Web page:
Another one of the computer giants – Hewlett-Packard (remember those loses IBM had in the 90s) has been a basket case for a couple of years now. As recently as April 2010, it looked solid, with a share price surpassing its pre-crash peak. But it lost nearly 40 percent of its value in 2011, and has lost more than that already in 2012. Since touching its all-time high of 53.75 on April 12, 2010, the stock has lost nearly three quarters of its value. HP is still the world’s leading seller of computer, sprinters and servers, but its profits margins have been shrinking fast — they’re at 7 percent, but the company forecasts they’ll drop to somewhere between zero and 3 percent. It recently reported not just the worst loss in its history but an $8 billion write-down from its acquisition of Electronic Data Systems in 2008. Despite announcing 29,000 layoffs, CEO Meg Whitman, fresh from eBay and an abortive run for California governor, says it will take at least until 2016 before the company gets to where she wants it to be. AMD, one of the oldest computer chip makers in Silicon Valley, actually started out strong this year, with its stock rising by more than 50 percent between January 1 and March 15. But with the personal-computer market shrinking — units sold will slip by about 1.2 percent this year — AMD, which relies on PCs for 85 percent of its sales, is struggling to find sales. It’s been trying to penetrate the tablet market, but has not done so yet. As a result, its cash on hand, nearly $1.8 billion in the second quarter, is projected to drop to around $600 million by this time next year. The company guided earnings estimates lower for the third quarter, then missed them anyway, with EPS dropping by 62 percent from a year earlier. At the same time, it announced it was laying off 15 percent of its workforce, and that it expected revenue to decline 9 percent more in the fourth quarter. Since March 15, AMD has now lost 75 percent of its value.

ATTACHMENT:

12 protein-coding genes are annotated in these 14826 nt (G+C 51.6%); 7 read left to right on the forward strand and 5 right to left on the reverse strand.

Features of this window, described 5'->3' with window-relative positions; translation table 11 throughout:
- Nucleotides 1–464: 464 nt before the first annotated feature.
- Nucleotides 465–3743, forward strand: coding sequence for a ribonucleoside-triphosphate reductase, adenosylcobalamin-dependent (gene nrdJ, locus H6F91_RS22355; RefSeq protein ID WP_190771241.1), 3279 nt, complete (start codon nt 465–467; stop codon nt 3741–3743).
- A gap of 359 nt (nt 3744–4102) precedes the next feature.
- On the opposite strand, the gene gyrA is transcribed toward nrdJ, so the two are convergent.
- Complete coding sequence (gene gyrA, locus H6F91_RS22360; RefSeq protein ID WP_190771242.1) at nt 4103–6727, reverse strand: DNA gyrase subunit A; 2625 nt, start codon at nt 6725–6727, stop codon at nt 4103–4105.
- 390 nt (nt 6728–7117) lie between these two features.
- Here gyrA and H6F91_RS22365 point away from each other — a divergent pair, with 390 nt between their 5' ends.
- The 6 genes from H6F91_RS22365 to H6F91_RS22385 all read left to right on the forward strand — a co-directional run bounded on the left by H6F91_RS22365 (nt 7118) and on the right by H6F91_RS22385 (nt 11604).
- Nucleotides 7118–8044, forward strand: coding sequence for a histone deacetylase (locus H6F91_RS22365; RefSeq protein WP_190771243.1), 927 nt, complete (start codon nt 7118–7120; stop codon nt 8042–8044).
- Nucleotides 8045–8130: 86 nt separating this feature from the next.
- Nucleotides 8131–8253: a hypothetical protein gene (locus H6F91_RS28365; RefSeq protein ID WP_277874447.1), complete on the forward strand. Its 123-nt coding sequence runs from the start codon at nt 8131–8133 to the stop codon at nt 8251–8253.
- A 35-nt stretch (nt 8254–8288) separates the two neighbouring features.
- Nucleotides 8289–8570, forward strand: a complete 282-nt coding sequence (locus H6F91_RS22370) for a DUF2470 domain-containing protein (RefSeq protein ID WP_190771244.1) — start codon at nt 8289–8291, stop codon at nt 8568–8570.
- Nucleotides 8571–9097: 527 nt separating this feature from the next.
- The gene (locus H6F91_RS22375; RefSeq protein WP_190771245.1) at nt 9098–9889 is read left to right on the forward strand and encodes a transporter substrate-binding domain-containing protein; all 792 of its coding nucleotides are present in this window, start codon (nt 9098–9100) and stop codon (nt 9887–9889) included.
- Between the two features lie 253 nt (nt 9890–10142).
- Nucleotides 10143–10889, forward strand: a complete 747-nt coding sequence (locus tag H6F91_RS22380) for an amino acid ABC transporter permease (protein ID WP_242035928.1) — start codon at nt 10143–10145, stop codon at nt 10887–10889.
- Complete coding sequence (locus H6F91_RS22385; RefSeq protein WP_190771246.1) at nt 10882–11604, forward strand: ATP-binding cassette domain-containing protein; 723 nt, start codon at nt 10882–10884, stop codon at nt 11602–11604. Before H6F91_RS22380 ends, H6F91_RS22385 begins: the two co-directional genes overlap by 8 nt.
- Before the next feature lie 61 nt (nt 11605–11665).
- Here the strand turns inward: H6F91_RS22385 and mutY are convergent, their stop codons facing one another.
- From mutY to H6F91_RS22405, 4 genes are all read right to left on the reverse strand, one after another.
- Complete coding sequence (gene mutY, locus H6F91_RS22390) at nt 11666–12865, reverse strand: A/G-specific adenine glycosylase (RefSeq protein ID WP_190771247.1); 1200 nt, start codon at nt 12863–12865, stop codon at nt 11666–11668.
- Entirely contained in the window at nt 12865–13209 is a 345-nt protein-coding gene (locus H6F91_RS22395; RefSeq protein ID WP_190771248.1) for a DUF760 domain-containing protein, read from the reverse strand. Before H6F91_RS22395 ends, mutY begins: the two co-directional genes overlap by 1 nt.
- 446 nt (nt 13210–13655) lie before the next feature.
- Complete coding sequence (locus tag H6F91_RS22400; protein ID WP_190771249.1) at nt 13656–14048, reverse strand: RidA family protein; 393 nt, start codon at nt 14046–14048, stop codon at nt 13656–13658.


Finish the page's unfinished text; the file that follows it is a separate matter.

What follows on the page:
It’s easy to spot when the Apollo Group’s troubles began this year: The for-profit education company announced at the end of February that enrollment growth at its prime subsidiary, the University of Phoenix, was falling far short of expectations. That was the first sign of serious financial fallout from a new set of 2011 federal rules threatening to cut financial aid for students at colleges with unsustainable debt loads. Since students at for-profit colleges account for only 13 percent of the nation’s college students but 47 percent of their defaults on student loans, this did not bode well for the Apollo Group’s business model. The stock dropped 16 percent in a single day. The company has continued to lose ground throughout the year, with fourth quarter revenues down 11 percent from the year earlier. The company founder and chairman, John Sperling, and his son Peter, a director, have sold $367 million worth of their stock in the past two years, while the share price has slipped by more than 60 percent. In the spirit of the University of Phoenix, let that be a lesson to you. Next time you decide to invest think more on the long term with much less blockbuster stocks, but those that have more reliable income streams in any volatile market conditions.
This article was compiled from information provided by multiple sources: U.S. Dept. of Labor, FDIC, CFTC, SEC among other resources.